I had a wander around the Winter Gardens in Sheffield the other day, a stunning feat of architecture with huge timber beams soaring cathedral-like towards the heavens.
Inside is housed a collection of plants often found in temperate climates and sections devoted to Australasia, including a tea tree. I don’t think I’ve ever seen one in the flesh before so I was delighted!
Tea Tree is one of the most commonly used essential oils as it has great antibacterial, anti-infectious and anti-fungal properties, to name just a few. It appears in many different products from skin cleansers to natural toilet cleaners. According to Tisserand, it is also an emotional tonic for lethargy, anxiety and depression. It is often known as the bottle brush tree due to the formation of the needles, as you can see below.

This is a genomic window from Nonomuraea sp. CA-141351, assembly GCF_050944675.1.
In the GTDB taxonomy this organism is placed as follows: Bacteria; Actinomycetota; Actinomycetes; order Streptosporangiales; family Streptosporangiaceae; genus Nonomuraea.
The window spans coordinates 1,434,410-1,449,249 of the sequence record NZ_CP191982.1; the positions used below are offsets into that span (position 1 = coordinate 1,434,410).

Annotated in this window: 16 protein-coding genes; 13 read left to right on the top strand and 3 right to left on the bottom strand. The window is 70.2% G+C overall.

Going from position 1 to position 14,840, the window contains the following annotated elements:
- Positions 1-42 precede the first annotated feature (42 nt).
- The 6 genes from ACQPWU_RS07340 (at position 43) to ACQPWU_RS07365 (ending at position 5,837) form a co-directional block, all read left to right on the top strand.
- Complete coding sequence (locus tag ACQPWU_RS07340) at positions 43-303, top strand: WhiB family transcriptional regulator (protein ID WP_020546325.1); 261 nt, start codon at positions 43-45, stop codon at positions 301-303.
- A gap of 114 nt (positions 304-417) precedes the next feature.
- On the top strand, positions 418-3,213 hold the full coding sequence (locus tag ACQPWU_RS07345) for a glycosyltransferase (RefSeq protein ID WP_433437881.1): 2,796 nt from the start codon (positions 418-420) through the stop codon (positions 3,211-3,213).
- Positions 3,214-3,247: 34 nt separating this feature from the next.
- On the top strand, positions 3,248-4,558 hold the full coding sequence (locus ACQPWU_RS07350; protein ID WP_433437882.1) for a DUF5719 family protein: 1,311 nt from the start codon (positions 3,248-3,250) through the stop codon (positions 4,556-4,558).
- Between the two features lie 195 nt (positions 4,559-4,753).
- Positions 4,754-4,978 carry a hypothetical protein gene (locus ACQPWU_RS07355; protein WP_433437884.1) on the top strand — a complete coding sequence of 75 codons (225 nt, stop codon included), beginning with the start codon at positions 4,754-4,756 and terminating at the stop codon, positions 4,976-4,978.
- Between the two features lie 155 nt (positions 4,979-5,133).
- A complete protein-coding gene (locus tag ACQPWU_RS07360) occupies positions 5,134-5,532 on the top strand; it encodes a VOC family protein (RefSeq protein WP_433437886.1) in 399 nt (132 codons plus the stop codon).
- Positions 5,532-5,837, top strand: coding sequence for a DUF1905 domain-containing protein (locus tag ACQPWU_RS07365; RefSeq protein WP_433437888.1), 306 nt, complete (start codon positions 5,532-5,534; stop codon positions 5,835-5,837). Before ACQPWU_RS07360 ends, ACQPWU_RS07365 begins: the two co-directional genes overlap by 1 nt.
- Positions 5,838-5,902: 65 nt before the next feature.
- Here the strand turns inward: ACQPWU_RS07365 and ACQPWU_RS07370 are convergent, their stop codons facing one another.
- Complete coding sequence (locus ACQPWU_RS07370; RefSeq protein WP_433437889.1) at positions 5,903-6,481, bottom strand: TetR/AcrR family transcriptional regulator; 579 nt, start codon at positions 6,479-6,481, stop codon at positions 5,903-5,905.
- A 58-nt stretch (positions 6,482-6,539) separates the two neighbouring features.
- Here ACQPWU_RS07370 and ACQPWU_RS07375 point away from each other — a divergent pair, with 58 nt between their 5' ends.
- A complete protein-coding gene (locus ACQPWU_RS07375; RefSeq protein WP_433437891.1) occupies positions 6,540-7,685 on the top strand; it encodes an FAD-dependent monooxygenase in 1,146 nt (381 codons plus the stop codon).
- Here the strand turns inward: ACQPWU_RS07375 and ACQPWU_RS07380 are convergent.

There were also some great examples of New Zealand’s Norfolk Island Pines, which have been around since the Jurassic period.
As far as I’m aware, these pines aren’t used in aromatherapy. I dare say they are used medicinally in some way in their native home though. Other plants I found that are harvested for their healing properties were eucalyptus, aloes, jasmine and the olive pictured above.
A selection of Aloes
There was also some beautiful colours dotted around, although I don’t know the name of those plants as there’s no essential oils produced from them! The Winter Gardens are well worth a visit, I’ll definitely be hanging around in there again soon.